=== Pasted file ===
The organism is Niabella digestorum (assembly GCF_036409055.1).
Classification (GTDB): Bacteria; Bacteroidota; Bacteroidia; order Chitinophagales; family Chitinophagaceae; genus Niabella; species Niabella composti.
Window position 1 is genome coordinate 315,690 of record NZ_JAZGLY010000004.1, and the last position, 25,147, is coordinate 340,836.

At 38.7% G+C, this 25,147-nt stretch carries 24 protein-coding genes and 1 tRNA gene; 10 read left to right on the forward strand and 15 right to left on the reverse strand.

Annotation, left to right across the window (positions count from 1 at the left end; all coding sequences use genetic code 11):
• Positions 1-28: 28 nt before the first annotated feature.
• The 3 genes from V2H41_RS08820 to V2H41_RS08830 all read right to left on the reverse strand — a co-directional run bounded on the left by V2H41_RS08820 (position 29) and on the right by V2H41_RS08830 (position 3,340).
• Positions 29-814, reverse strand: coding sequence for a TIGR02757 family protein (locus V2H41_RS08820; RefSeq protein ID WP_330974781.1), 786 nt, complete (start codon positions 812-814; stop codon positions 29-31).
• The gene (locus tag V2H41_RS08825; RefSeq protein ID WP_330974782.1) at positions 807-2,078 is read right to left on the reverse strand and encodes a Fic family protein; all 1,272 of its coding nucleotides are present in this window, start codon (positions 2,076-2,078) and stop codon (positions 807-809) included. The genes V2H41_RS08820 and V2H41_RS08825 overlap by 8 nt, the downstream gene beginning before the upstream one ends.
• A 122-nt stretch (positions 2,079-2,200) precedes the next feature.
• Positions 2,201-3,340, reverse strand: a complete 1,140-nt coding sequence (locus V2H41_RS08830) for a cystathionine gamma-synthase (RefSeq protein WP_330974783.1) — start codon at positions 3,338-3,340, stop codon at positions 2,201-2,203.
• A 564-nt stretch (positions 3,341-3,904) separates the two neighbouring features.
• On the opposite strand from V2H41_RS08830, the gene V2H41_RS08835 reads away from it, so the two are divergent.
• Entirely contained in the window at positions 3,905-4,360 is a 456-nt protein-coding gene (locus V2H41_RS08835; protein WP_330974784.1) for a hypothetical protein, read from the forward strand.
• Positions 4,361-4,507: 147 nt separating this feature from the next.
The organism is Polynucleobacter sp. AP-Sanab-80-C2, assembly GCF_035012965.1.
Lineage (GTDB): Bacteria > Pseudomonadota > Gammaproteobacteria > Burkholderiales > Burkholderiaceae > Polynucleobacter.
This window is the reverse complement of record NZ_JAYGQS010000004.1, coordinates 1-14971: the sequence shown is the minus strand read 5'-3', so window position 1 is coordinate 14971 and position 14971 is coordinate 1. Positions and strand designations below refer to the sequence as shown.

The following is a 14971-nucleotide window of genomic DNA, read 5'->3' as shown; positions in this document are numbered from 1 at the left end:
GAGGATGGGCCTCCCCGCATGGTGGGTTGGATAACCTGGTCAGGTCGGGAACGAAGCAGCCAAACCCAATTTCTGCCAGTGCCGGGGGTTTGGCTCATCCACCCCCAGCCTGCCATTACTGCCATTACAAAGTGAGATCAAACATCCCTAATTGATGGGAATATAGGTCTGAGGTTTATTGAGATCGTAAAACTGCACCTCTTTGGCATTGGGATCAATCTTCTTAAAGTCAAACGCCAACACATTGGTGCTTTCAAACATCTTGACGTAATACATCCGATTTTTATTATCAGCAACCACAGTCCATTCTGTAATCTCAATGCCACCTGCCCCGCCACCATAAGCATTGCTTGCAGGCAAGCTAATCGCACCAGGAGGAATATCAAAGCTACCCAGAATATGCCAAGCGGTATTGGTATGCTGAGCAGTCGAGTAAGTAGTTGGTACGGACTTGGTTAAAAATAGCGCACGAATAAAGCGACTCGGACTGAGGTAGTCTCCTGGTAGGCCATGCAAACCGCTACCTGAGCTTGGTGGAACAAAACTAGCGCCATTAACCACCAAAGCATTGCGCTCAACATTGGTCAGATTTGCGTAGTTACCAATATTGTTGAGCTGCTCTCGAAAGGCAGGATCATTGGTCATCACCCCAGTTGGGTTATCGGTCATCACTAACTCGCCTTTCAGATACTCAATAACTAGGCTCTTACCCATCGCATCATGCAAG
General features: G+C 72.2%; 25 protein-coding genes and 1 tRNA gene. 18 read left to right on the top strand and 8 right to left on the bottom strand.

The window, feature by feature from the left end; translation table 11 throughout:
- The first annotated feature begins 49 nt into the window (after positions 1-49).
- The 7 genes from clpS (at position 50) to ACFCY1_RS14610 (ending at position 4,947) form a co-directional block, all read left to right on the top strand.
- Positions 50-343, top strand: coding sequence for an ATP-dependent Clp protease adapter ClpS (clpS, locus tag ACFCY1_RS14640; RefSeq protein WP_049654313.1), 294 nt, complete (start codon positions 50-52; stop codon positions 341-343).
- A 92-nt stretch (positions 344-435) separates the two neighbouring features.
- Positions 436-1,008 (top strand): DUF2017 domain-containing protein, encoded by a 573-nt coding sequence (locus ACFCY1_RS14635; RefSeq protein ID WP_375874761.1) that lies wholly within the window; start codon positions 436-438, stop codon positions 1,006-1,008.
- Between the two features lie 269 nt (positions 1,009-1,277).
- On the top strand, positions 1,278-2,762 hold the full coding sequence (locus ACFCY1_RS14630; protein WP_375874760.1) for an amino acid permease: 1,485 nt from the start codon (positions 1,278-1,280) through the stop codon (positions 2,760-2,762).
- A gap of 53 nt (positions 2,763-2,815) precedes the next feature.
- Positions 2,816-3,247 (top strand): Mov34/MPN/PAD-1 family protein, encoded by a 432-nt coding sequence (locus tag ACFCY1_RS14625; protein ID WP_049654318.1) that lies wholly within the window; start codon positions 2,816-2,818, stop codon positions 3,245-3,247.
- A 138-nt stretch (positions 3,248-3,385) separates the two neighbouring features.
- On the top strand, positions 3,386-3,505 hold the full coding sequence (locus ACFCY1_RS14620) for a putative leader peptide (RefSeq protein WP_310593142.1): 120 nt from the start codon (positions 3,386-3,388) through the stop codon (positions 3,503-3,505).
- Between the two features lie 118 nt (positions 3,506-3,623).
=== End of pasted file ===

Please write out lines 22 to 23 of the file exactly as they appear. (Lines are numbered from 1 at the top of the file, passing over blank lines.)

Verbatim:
The window, feature by feature from the left end; translation table 11 throughout:
- The first annotated feature begins 49 nt into the window (after positions 1-49).